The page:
Experiential Learning and Global Engagement
By Paul Currant
For more than two decades what is now known as the Center for Global Engagement (CGE) at ODU was called the Office of International Programs. Aside from providing essential international services such as visas and other immigration documentation, it focused on providing study abroad opportunities and supporting international students, faculty, and staff. This may seem a broad range of activities, but, in truth, it had a relatively narrow scope compared to the totality of the ODU community.
There are certain institutions in the USA - the University of Utah, Hollins University, and Elon University come to mind - where many if not most students are able to study abroad for little or no cost. Consequently, their campuses consist of students who not only have been abroad but carry with them the mindset of global education. At ODU, annual study abroad numbers have traditionally been in the hundreds, resulting in the feeling on campus that study abroad is the exception, often reserved for those who are able to pay the thousands of dollars necessary and are also lucky enough not to be tied down to off campus jobs vital to their financial survival.
A related situation occurs in regard to ODU's international students. Again, these have numbered in the hundreds - amounting to only 3-5% of ODU's student body - compared to institutions as varied as the University of Rochester, Florida Institute of Technology, and Boston College where international students make up over 20% of the student body.
These figures do not point to failings on the part of ODU. Indeed, we are very close to the norm and logically therefore doing better than many other institutions. However, the numbers illustrate why our students' exposure to global education through study abroad and interactions with international students is far from comprehensive.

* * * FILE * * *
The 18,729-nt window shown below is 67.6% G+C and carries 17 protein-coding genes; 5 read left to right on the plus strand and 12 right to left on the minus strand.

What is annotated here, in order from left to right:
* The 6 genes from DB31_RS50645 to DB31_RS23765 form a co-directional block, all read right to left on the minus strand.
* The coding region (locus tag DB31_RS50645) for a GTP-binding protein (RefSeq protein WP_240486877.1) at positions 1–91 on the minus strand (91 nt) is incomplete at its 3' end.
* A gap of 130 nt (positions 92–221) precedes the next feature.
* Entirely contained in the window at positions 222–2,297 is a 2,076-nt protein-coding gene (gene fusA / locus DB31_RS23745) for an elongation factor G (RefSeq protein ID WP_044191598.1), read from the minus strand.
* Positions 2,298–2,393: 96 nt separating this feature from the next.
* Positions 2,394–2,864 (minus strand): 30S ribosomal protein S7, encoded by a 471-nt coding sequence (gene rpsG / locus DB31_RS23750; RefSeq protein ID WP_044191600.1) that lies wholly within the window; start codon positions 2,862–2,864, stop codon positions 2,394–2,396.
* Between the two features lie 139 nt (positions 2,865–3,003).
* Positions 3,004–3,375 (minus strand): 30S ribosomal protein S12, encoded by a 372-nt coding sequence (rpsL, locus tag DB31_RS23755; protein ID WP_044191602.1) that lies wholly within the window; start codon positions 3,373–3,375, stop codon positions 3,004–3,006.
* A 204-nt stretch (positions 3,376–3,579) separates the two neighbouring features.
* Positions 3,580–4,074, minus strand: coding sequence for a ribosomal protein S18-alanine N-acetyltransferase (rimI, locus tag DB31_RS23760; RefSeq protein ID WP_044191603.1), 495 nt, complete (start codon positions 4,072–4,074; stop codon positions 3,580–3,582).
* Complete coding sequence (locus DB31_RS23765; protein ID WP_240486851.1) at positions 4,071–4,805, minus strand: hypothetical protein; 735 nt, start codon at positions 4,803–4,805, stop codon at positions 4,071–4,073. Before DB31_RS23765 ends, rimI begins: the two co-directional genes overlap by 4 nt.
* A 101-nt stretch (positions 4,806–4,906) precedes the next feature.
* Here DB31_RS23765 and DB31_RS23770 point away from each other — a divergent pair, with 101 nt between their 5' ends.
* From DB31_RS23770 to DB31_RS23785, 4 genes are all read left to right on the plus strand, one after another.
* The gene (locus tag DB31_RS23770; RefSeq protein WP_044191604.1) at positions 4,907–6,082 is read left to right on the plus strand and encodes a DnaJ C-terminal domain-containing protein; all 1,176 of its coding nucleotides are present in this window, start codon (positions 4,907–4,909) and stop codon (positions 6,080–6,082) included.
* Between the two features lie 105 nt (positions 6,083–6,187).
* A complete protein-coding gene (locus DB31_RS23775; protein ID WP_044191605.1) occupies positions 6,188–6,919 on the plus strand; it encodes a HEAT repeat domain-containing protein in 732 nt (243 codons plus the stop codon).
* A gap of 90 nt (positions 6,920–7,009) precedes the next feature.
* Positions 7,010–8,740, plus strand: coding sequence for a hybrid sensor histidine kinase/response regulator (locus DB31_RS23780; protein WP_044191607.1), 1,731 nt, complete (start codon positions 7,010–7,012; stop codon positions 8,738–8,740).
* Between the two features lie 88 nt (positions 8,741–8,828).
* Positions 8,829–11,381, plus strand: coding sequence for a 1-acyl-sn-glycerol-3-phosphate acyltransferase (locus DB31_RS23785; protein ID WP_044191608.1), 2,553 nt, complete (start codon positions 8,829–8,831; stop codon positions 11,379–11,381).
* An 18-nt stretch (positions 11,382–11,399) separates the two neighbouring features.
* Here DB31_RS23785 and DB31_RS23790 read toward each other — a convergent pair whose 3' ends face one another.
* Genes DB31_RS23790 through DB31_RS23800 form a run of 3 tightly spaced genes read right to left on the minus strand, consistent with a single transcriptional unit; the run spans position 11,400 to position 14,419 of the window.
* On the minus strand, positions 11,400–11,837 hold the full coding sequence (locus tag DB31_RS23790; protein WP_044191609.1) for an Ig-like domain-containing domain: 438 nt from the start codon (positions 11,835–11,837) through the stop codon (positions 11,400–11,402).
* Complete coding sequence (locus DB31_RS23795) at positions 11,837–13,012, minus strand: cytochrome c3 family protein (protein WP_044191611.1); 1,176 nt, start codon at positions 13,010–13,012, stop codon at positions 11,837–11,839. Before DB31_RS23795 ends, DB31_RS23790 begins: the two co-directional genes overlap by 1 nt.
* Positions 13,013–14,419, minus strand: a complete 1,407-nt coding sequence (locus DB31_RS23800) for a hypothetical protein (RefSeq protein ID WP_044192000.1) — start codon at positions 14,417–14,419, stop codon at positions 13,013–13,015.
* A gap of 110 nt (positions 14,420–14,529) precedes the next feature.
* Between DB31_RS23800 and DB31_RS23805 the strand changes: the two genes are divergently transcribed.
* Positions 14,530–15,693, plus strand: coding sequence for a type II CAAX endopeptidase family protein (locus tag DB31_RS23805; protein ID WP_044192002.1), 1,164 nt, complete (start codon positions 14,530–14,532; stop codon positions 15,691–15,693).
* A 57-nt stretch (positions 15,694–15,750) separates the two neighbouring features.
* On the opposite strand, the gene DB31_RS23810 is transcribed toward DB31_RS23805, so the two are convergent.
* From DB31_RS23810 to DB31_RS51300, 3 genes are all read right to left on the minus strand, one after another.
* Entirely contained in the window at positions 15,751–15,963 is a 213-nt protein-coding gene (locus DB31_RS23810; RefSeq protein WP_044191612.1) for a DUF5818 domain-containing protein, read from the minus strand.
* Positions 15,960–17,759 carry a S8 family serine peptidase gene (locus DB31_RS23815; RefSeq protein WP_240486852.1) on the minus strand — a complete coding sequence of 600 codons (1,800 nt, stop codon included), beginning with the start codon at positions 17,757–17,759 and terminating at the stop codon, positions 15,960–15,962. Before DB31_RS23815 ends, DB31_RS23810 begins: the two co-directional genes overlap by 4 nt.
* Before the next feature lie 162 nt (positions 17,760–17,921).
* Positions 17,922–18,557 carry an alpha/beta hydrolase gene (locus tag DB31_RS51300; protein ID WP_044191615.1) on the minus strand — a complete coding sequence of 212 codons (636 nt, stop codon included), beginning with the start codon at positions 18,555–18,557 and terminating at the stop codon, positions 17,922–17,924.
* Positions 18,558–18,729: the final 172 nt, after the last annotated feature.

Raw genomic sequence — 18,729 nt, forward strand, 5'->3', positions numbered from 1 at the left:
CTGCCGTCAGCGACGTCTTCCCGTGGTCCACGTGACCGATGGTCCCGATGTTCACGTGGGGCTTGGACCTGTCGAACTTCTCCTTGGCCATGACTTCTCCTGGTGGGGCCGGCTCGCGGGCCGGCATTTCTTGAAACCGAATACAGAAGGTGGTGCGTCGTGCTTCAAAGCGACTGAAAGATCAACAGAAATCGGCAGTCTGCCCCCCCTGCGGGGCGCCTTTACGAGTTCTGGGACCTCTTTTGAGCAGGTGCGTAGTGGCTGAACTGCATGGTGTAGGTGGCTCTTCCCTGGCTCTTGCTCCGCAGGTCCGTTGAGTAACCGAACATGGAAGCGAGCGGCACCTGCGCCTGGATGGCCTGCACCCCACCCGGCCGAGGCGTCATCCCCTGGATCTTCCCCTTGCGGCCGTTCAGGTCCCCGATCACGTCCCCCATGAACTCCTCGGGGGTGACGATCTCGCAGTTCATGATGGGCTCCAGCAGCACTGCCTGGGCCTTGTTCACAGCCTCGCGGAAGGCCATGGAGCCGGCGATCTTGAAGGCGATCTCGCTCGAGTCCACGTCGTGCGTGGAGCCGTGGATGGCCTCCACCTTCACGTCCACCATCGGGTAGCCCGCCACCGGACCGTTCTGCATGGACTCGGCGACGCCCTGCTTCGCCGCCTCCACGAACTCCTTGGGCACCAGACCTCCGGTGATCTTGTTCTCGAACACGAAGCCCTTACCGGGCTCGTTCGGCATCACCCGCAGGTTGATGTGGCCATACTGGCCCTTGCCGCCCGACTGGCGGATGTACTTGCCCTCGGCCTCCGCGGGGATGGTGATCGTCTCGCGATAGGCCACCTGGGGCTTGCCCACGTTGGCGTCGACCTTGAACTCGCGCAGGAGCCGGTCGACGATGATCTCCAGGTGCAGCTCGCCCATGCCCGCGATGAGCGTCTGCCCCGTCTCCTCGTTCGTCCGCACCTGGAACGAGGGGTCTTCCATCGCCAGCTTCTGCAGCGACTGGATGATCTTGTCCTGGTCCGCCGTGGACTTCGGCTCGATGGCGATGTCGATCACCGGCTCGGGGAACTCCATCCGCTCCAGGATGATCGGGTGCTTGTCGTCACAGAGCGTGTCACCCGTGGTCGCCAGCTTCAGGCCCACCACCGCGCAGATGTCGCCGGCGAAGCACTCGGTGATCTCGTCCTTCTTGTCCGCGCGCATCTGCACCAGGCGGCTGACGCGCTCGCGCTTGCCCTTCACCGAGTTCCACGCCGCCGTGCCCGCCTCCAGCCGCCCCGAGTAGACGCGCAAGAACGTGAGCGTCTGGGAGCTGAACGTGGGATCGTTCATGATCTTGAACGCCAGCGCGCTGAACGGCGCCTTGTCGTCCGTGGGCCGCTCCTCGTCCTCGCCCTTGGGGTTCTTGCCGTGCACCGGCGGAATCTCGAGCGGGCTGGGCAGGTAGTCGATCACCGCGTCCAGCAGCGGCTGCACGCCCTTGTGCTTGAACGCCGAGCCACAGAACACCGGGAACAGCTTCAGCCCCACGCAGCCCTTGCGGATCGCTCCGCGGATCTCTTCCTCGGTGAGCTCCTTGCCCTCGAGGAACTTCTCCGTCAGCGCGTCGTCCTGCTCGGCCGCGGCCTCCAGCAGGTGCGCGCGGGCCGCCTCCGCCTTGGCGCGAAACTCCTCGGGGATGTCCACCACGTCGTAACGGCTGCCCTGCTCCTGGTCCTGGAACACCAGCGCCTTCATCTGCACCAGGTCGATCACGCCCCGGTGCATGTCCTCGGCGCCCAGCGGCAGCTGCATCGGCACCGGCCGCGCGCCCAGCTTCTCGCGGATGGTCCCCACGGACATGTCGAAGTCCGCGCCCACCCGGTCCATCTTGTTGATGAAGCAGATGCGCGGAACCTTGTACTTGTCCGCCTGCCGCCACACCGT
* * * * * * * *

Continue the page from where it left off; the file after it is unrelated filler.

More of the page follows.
One of the key reasons we now have a CGE is to "democratize" global education at ODU. One main goal is to give all our students the realistic opportunity of participating in experiential education through study abroad and related experiences. Of course, we will continue to have a healthy, conventional study abroad portfolio and are always looking to increase our number of international students, but it will take a long time before free study abroad programs are part of our offerings and one in five of our students come from outside the USA. What we can do in the interim is find and promote global learning experiences where our students can have similar mind-broadening involvements and interactions. These include aggressive attempts to lower costs through scholarships, creating and sourcing new study away programs (where students spend time in another part of the USA), and investing heavily in the new virtual options available - particularly those that present innovative opportunities for ODU students to work and study with students in other countries.
These options are covered in more detail in our companion article written by Michael Dean and are designed to create what might be termed a critical mass of global citizens on campus. In this environment, global experiential learning experiences will be the norm rather than the exception, to the lasting benefit of the whole ODU community and beyond.
Paul Currant, Ph.D., is senior international officer at ODU's Center for Global Engagement.